MONTREAL — The day may soon come when those prescribed medical marijuana will not have to roll and smoke a joint to obtain its benefits.
A palm-sized inhaler has been developed by Israeli entrepreneur Perry Davidson that delivers a metered dose of marijuana’s medicinal components. He says this method is more effective clinically and eliminates the high associated with cigarette inhaling.
Davidson, founder and CEO of the startup Syqe Medical, told participants at a daylong conference April 30 on Israel’s booming high-tech sector, that the device is the first of its kind in the world.
Manufactured by 3D printing, the inhaler is backed by the Israeli government and recently received regulatory approval. In a few weeks, Haifa’s Rambam Hospital will test it. Eventually, a version for home use is to be available.
Some 20,000 Israelis take doctor-prescribed marijuana, or cannabis, for pain relief and other conditions. The country’s has one of the most progressive attitudes in the world toward the medical use of the drug.
Davidson says that is largely due to the discovery of the plant’s principal psychoactive ingredient, THC, by an Israeli, pharmacologist Raphael Mechoulam of Hebrew University, in 1963.
Syqe packages tiny granules of the raw, unadulterated plant into pre-loaded cartridges which are vaporized in the device.
Davidson claims the inhaler is not only more convenient and offers greater control, but the results are more rapid and more predictable than smoking or other current delivery methods. “It has a precision comparable to an asthma inhaler,” he said.
The chairman of Syqe’s board is Dr. Eytan Hyam, former director of the Israeli health ministry.
Syqe was founded in 2011 with a $4.65-million (US) investment, but the company is looking for millions more to crack the global market.
Syqe has caught the eye of OurCrowd, which calls itself the world’s largest equity crowdfunding platform, said Scott Dubin, director of investor relations.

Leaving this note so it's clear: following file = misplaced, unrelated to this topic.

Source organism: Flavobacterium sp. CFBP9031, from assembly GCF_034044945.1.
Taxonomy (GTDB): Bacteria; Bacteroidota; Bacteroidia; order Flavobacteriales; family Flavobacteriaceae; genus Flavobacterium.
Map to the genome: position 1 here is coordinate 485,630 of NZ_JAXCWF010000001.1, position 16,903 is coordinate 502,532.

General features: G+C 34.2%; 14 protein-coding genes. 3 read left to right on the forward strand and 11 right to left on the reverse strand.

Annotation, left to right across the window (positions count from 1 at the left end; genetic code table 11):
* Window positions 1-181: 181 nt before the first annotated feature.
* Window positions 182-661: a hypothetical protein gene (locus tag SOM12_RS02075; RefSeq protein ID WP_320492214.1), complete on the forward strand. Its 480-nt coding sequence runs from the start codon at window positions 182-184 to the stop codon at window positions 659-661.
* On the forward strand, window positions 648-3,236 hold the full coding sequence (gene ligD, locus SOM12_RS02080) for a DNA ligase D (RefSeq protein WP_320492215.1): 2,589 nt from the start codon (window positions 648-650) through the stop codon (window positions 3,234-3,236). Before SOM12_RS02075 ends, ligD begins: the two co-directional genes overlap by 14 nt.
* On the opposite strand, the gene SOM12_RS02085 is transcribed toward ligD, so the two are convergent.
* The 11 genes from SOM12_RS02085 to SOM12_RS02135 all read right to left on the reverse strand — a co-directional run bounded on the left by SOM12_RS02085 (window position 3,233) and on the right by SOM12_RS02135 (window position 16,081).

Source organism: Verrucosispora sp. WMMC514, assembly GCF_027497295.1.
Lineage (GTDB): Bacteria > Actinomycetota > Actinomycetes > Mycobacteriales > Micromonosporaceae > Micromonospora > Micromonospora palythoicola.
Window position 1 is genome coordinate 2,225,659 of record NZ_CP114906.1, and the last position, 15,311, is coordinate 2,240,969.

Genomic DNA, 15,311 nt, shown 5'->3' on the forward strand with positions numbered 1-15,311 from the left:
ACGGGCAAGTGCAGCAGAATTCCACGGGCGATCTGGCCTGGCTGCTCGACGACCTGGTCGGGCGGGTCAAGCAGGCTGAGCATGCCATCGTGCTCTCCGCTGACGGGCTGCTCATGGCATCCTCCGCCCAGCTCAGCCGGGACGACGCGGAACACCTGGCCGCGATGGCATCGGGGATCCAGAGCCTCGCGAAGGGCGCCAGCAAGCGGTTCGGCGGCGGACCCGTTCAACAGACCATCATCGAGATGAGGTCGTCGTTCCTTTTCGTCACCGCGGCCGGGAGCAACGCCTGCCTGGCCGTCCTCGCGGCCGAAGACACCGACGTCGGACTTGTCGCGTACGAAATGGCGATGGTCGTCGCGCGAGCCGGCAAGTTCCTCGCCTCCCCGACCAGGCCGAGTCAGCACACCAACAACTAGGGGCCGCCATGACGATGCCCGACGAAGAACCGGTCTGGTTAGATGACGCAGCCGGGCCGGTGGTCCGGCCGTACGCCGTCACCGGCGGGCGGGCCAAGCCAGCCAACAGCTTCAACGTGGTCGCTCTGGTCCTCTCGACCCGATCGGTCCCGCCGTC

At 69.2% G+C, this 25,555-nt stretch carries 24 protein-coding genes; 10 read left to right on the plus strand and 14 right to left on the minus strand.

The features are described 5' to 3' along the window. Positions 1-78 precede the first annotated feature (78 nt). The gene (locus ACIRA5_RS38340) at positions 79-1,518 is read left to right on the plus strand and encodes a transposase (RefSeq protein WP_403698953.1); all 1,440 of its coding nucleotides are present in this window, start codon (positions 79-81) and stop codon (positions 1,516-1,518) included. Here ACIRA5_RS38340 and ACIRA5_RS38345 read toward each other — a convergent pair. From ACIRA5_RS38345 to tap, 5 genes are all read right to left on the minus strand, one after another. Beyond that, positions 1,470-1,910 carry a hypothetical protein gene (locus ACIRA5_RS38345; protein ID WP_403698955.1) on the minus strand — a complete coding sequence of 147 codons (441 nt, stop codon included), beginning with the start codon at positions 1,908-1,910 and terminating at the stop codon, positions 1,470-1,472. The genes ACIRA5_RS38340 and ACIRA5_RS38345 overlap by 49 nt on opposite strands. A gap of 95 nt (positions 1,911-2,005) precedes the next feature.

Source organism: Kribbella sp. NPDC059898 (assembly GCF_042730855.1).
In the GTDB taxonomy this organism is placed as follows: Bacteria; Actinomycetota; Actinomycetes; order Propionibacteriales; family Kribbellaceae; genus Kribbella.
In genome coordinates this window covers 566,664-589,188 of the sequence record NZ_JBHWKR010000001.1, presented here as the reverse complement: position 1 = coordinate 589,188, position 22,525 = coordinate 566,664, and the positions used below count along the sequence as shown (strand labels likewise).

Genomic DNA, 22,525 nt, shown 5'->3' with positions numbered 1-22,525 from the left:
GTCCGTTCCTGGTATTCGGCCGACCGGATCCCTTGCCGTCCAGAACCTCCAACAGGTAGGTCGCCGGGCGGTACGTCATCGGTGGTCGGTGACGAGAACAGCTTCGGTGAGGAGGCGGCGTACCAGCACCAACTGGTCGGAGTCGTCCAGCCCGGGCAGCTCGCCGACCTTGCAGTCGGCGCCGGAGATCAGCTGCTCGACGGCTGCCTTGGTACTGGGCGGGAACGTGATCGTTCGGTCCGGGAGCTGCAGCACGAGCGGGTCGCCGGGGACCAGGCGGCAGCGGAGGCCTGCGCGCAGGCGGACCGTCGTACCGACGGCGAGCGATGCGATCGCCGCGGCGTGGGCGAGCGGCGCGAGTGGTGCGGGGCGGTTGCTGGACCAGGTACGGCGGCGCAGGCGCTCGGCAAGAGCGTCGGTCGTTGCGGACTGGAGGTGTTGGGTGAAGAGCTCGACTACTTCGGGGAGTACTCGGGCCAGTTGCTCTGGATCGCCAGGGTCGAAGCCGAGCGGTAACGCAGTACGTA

Syqe is among the 67 carefully selected companies, mainly Israeli high-tech startups, in OurCrowd’s portfolio. Israel-based OurCrowd has over 8,000 investors around the world, and has invested $120 million (US). Its approach is a new twist on venture capitalism that offers those buying in a share of the profit if a company goes public or is sold.
Founded two years ago, Israel-based OurCrowd’s American-born CEO Jon Medved announced in March that the company will open an office in Toronto within the year.
The chair of OurCrowd’s medical advisory board is a former Torontonian, Morry Blumenfeld, who was with GE for 34 years and is an authority on medical devices.
The conference, sponsored by the Canadian Institute for Jewish Research, was on the theme “Israel’s High Tech Miracle and Canada: Innovation for Humanity.” It was attended by about 120 participants from the business, academic and government worlds, as well as general public.
Keynote speaker Itzhak Ben Israel, chair of Israel’s National Council for Research and Development and of the Israel Space Agency, said the approximately $10 billion a year (US) that goes into R&D is a prime factor in the Israeli “miracle.” Eighty per cent of that money is contributed by the business sector, and 80 per cent of that is foreign, he added.
Venture capital invested in Israel annually equals that in all of Europe, he said.
Development of cyber-security technology is being targeted by the Israeli government, he said, as computers become ubiquitous in phones, cars, household appliances and other areas of everyday life.
Israel is quickly becoming a leader in this field, and already had a 10 per cent share of the global market for cyber-security-related products and services in 2014, he said.
The lunchtime guest speaker, Israeli ambassador Rafael Barak, said he hopes BlackBerry’s announcement in April of its acquisition of an Israeli R&D centre will blaze a trail for other big Canadian companies.
The Waterloo, Ont.-based device maker bought the Israeli security startup for a reported $100 million (US).
Prior to that, Barak said there were no Canadian companies among the approximately 350 foreign subsidiaries in Israel, which include nearly all major U.S. tech companies, as well as others like Wal-Mart and Coca-Cola.
The answer is partly due to a much smaller economy and the fact that 70 per cent of large Canadian enterprises have U.S. affiliations, he said, but that still leaves out a significant number.
Canada-Israel trade is also only “so-so,” in his estimation, about $1.3 billion (US) a year, roughly $700 million of that from Israel to Canada.
Barak hinted that bilateral relations may soon become more attractive with a revamping of the 1997 Canada-Israel free trade agreement “in the near future.”
In response to a question, the ambassador said the best way to deal with the boycott, divestment and sanctions campaign against Israel is to foster economic and academic co-operation.
“Be intelligent, and don’t confront [BDS],” he said. “Don’t give it an importance it doesn’t have…That’s the best answer.
“We do not have to be afraid. First of all, we are right in what we are doing. We have nothing to hide, we are an open country.”